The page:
I think lots of people miss it here. That's why people try to import these on there own. I certainly want one. A Land Rover dealership just isn't the same without the Defender in the showroom.
  • british_roverbritish_rover Posts: 8,476
    Haven't heard anything yet on a new defender. They haven't even told us for sure when the LR2 is coming in. I see in various magazines that it will be here late in 2006 but I highly doubt that. Most likely it will be January 2007 at the earliest and most likely not till april 2007.

    As for the Defender maybe 2010.
  • racer_65racer_65 Posts: 43
    Thanks for the input. I'm not excited about the LR2. There are already too many vehicles like that. The real enthusiasts want the Defender. When I read the UK Land Rover magazines, it's all about the Defender, yet we can't get any here! If you look at the second hand market for Defenders, it's obvious there is demand here. Will you guys tell Land Rover that we want the Defender back?
  • british_roverbritish_rover Posts: 8,476
    Of course we have over and over. That is usually my first question for any of our Land Rover reps when they come to visit.

    They have already made one update to the defender about a year ago to cut down on production costs. They made some production changes to decrease the amount of man hours required to build each defender. That extended the lifespan of the current design to around 2009/2010. I would be very surprised if they make changes to place an airbag on the defender so it can be sold here in its current form. Although I would love to get the defender here again in a year or so I think it makes more financial sense for Land Rover to spend the money adapting the LR3/RRS platform to a defender architecture.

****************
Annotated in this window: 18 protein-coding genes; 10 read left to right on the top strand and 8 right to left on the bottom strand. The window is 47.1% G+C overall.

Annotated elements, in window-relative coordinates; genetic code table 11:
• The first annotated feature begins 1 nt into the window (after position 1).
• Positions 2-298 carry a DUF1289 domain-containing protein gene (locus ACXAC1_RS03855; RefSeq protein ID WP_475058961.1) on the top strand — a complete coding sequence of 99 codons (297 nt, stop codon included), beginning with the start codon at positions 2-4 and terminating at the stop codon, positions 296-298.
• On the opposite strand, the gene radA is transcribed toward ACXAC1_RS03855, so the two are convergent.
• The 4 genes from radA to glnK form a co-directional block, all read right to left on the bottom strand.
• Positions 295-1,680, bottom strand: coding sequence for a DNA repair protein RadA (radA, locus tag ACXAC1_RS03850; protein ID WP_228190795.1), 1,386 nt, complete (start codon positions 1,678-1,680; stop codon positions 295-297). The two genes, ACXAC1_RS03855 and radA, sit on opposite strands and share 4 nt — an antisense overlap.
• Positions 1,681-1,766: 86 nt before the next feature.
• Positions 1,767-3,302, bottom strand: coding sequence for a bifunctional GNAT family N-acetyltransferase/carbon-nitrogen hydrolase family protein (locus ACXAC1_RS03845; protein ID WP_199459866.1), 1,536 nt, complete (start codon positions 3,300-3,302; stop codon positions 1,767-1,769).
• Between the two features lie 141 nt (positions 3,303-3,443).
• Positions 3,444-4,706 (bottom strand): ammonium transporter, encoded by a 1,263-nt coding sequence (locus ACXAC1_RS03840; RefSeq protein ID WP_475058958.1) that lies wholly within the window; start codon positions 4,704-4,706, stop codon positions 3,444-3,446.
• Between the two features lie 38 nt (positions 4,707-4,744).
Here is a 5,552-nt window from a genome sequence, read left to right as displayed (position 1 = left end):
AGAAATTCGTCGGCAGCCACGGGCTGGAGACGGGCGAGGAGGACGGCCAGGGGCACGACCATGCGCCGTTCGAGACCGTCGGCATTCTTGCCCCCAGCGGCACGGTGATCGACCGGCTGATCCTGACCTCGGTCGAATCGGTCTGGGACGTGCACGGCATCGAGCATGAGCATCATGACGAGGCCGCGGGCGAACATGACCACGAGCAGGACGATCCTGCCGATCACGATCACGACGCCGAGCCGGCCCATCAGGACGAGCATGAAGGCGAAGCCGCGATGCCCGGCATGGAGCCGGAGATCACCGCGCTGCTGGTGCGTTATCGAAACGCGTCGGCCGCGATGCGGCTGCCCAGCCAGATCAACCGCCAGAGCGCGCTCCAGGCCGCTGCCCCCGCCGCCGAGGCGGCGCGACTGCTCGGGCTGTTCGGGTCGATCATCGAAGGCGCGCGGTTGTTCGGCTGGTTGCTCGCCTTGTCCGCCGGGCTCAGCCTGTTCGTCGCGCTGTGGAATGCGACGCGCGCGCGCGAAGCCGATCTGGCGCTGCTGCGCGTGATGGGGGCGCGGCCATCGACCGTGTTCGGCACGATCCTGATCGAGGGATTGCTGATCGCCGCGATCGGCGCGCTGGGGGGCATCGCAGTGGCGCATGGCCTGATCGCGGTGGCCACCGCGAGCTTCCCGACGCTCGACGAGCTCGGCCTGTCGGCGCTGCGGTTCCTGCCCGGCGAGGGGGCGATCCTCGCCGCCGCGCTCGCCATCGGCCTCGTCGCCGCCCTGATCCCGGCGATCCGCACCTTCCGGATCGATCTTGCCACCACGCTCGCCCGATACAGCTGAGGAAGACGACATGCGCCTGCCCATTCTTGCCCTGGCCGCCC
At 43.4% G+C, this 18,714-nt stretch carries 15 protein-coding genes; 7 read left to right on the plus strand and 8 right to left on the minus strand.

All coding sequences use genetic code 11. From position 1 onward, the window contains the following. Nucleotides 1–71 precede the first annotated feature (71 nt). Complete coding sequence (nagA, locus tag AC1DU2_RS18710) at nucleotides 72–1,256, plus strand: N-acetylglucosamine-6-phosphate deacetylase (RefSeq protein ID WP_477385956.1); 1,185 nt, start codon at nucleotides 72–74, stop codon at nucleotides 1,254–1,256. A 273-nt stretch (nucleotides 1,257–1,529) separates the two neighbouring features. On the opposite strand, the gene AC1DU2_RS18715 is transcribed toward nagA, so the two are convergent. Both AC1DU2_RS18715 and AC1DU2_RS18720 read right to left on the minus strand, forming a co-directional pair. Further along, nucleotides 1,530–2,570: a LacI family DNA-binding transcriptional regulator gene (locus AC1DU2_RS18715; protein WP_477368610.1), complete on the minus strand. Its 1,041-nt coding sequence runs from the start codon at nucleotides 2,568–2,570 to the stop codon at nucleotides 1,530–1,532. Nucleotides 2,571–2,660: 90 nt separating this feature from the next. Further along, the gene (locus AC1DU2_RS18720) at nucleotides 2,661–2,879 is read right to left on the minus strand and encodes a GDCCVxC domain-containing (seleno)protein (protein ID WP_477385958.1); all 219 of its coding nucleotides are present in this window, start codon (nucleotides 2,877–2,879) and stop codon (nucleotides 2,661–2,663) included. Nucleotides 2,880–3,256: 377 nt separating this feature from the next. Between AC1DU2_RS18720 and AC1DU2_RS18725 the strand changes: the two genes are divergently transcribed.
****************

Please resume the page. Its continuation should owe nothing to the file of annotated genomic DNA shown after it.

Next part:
• steverstever YooperlandPosts: 40,128
    Here's another blurb about the 2007 Defender.

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  • dandrews1dandrews1 Posts: 184
    Up here in Canada, the limit is 20 years. I just picked up my 2006 LR3 HSE, and was surprised to find this little gem sitting there.

    I was seriously tempted and asked specifically how they were able to di it... I also got the story about "it is a 1986 rebuilt with new parts, with a 1986 VIN on it." also, he noted they have no airbags, the seat belts are dodgy at best and it rides like a school bus in the highway.

    That still didn't scare me off, until he dropped the bomb on me: "The heater doesn't really work well as it was primarily designed to be in tropical climates... so you'll probably have to wear your winter boots and coat all the time in the winter"

    Ok, stop all the cold winter in Canada Jokes... 50% of the Canadian population lives further south than the guys in North Dakota and Wisconsin, and we get a weather blurb around the great lakes that makes Toronto warmer than Buffalo... but still, we can sometimes get some stinkin cold winters....

    So the wife-acceptance factor fell from "slightly interested, but improbable" to "no-frickin-way" at that word about the heater being sub-par. (side note - with the 2007 Defender announcement, I notice they stress multiple times how much better the heater is!)

    Anyways, for those Edmunds readers in Canada, you can get them legally here now.

    /DA